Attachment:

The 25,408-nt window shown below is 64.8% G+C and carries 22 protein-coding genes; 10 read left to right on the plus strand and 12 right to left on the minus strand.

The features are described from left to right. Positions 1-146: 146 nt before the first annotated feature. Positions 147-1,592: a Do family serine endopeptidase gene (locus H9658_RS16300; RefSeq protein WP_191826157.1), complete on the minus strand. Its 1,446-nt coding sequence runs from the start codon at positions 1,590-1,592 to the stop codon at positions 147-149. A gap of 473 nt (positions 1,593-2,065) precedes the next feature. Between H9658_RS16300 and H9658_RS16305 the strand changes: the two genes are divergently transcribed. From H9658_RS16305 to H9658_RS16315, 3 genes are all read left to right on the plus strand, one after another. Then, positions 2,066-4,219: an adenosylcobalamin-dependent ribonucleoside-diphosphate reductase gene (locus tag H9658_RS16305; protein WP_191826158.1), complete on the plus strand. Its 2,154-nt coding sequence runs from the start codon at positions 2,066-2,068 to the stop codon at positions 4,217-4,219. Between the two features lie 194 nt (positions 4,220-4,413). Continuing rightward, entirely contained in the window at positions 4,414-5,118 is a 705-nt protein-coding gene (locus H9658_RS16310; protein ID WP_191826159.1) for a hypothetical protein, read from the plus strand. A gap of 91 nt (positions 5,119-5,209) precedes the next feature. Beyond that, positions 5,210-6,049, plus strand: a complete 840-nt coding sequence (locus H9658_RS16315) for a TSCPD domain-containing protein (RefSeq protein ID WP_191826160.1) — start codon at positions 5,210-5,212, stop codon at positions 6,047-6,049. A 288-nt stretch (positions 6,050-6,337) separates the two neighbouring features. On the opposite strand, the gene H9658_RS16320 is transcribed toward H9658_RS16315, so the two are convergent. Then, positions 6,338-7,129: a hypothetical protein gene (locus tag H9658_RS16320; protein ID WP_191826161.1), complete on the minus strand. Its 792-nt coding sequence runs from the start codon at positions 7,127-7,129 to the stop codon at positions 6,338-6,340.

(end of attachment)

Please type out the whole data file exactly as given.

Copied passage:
The 25,408-nt window shown below is 64.8% G+C and carries 22 protein-coding genes; 10 read left to right on the plus strand and 12 right to left on the minus strand.

The features are described from left to right. Positions 1-146: 146 nt before the first annotated feature. Positions 147-1,592: a Do family serine endopeptidase gene (locus H9658_RS16300; RefSeq protein WP_191826157.1), complete on the minus strand. Its 1,446-nt coding sequence runs from the start codon at positions 1,590-1,592 to the stop codon at positions 147-149. A gap of 473 nt (positions 1,593-2,065) precedes the next feature. Between H9658_RS16300 and H9658_RS16305 the strand changes: the two genes are divergently transcribed. From H9658_RS16305 to H9658_RS16315, 3 genes are all read left to right on the plus strand, one after another. Then, positions 2,066-4,219: an adenosylcobalamin-dependent ribonucleoside-diphosphate reductase gene (locus tag H9658_RS16305; protein WP_191826158.1), complete on the plus strand. Its 2,154-nt coding sequence runs from the start codon at positions 2,066-2,068 to the stop codon at positions 4,217-4,219. Between the two features lie 194 nt (positions 4,220-4,413). Continuing rightward, entirely contained in the window at positions 4,414-5,118 is a 705-nt protein-coding gene (locus H9658_RS16310; protein ID WP_191826159.1) for a hypothetical protein, read from the plus strand. A gap of 91 nt (positions 5,119-5,209) precedes the next feature. Beyond that, positions 5,210-6,049, plus strand: a complete 840-nt coding sequence (locus H9658_RS16315) for a TSCPD domain-containing protein (RefSeq protein ID WP_191826160.1) — start codon at positions 5,210-5,212, stop codon at positions 6,047-6,049. A 288-nt stretch (positions 6,050-6,337) separates the two neighbouring features. On the opposite strand, the gene H9658_RS16320 is transcribed toward H9658_RS16315, so the two are convergent. Then, positions 6,338-7,129: a hypothetical protein gene (locus tag H9658_RS16320; protein ID WP_191826161.1), complete on the minus strand. Its 792-nt coding sequence runs from the start codon at positions 7,127-7,129 to the stop codon at positions 6,338-6,340.